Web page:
Independent TD for Donegal, Thomas Pringle, said the new National Maternity Hospital must be totally independent of the Church.
The government is planning to relocate the hospital from Holles Street in Dublin 2 to a site on the St Vincent’s Hospital campus. However, the plans were put on hold yesterday over concerns that the arrangement was being rushed and that the Catholic Church would have an influence on services.
A new not-for-profit company called St Vincent’s Holdings CLG has taken ownership of the land following the transfer of shares from the Religious Sisters of Charity. The construction of the National Maternity Hospital has been shrouded in controversy due to the order’s involvement.
St Vincent’s Holdings CLG said “bespoke governance arrangements” have been put in place to protect the clinical, operational and financial independence of the new National Maternity Hospital.
Deputy Pringle said the bottom line is that the new maternity hospital must be state-owned and state-operated.
“We cannot allow any religious ethos to interfere in the medical decisions made by our doctors and by women about their own bodies.”
The deputy said that he and his independent colleagues, Catherine Connolly, TD, and Joan Collins, TD, have raised these issues consistently over the term of the Dáil. There have been a number of motions brought to the Oireachtas calling for the new National Maternity Hospital to be owned by the state on state-owned land, including one brought forward by Deputy Collins that called for compulsory purchase of the site.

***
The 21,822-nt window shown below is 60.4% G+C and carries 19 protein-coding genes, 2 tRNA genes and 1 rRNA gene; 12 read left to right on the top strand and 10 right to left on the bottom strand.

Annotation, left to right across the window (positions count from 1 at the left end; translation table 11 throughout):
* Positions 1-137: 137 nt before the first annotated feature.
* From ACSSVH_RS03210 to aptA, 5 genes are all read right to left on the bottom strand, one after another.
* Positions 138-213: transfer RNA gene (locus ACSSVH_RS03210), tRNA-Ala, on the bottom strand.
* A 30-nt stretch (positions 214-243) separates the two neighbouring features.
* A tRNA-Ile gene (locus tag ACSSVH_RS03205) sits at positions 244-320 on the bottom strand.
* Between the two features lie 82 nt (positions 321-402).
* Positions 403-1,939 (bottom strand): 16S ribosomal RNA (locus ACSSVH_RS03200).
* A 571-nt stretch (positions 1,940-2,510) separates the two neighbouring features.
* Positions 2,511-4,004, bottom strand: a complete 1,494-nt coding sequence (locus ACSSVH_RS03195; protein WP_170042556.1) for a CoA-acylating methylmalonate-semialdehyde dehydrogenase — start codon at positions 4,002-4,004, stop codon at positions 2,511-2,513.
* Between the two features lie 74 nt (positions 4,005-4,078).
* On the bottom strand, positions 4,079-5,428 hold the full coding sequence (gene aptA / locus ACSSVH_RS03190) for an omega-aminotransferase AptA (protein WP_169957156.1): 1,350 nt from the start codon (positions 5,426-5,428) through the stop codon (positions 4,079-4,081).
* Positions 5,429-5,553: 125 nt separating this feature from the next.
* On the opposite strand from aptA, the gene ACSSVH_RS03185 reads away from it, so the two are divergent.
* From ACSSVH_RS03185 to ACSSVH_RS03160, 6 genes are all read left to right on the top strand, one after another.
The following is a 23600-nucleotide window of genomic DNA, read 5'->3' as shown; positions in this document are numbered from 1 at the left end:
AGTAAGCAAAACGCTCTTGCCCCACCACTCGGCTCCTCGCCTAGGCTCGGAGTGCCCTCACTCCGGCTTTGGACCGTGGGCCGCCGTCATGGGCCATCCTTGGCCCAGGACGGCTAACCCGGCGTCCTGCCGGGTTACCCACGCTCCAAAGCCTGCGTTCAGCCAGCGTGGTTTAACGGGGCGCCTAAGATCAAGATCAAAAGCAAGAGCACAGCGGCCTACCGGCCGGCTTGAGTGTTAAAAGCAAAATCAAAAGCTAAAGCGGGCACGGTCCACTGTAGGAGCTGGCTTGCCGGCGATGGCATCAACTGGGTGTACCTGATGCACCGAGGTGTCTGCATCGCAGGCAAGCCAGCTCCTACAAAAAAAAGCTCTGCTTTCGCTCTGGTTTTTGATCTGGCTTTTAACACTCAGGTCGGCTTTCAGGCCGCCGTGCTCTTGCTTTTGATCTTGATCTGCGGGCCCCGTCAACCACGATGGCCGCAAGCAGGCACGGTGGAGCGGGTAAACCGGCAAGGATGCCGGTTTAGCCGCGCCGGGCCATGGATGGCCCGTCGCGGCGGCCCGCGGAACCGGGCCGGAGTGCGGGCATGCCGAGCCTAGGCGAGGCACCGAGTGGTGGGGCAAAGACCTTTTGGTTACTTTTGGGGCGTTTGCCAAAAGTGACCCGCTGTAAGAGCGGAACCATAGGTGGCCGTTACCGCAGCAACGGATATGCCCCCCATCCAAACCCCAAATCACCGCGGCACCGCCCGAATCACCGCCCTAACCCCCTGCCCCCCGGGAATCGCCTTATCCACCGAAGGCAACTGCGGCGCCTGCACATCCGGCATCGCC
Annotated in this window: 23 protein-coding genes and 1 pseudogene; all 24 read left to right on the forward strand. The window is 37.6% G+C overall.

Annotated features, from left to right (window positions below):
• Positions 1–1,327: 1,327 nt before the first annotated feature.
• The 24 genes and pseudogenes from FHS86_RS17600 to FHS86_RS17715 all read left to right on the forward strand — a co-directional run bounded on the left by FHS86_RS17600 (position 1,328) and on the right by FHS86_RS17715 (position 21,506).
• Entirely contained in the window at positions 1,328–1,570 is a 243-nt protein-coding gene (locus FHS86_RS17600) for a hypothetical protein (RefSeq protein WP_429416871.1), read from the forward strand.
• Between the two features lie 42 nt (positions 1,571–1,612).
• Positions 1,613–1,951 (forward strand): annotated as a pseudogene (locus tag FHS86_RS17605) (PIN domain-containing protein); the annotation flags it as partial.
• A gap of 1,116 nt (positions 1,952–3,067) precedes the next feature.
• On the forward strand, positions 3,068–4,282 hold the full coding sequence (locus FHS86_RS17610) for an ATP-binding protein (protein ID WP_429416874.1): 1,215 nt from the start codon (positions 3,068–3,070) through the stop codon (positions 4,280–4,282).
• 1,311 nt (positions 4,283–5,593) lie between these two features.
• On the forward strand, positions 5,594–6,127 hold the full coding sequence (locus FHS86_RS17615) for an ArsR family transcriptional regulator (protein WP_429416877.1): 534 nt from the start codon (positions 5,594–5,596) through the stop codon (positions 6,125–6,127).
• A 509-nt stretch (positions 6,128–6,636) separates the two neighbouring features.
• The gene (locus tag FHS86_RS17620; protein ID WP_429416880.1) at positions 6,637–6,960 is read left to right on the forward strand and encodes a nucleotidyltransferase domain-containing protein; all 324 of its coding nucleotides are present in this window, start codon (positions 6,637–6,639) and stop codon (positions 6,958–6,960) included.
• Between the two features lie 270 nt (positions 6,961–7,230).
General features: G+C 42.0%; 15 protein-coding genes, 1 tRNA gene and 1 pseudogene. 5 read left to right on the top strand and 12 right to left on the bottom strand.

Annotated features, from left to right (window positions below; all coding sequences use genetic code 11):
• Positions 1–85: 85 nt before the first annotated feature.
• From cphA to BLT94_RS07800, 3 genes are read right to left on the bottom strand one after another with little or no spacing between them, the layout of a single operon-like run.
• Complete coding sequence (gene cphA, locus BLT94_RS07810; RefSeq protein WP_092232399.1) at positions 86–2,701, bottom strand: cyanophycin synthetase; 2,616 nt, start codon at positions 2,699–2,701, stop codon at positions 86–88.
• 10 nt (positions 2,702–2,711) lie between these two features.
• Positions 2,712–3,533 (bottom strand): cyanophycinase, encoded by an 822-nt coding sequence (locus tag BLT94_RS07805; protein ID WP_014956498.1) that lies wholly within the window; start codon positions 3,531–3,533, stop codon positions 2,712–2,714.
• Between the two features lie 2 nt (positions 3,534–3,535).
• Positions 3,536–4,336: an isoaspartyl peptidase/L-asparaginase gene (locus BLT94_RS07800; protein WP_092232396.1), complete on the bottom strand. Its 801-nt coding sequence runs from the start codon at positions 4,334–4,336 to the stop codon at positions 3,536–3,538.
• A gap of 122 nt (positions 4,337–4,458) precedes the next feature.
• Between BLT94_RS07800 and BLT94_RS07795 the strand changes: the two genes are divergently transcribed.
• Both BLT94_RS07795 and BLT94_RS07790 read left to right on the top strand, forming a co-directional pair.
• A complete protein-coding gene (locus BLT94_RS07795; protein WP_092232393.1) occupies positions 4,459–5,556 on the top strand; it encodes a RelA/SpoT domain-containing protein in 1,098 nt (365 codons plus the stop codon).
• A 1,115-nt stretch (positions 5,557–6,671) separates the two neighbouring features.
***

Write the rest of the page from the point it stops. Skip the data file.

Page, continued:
Deputy Pringle has also called for compulsory purchase of the site, and said he was completely opposed to the suggestion of the hospital being leased to St Vincent’s Healthcare Group or any other religious or private group.
He said: “The new National Maternity Hospital is being constructed with public money. It must be in public ownership.”
Deputy Pringle said: “Just this week we saw a leaked draft decision of the US Supreme Court that would overturn a constitutional right to abortion that people thought was settled nearly 50 years ago. That should be a lesson for us, about the need to remain vigilant in our protection of these rights and women’s safe access to them.
“In 2018, the people of Ireland voted to repeal the 8th Amendment. We must ensure that the rights that the Irish people supported in that referendum are protected. And we must ensure the new National Maternity Hospital, under state ownership, operates under a rights-based medical model,” he said.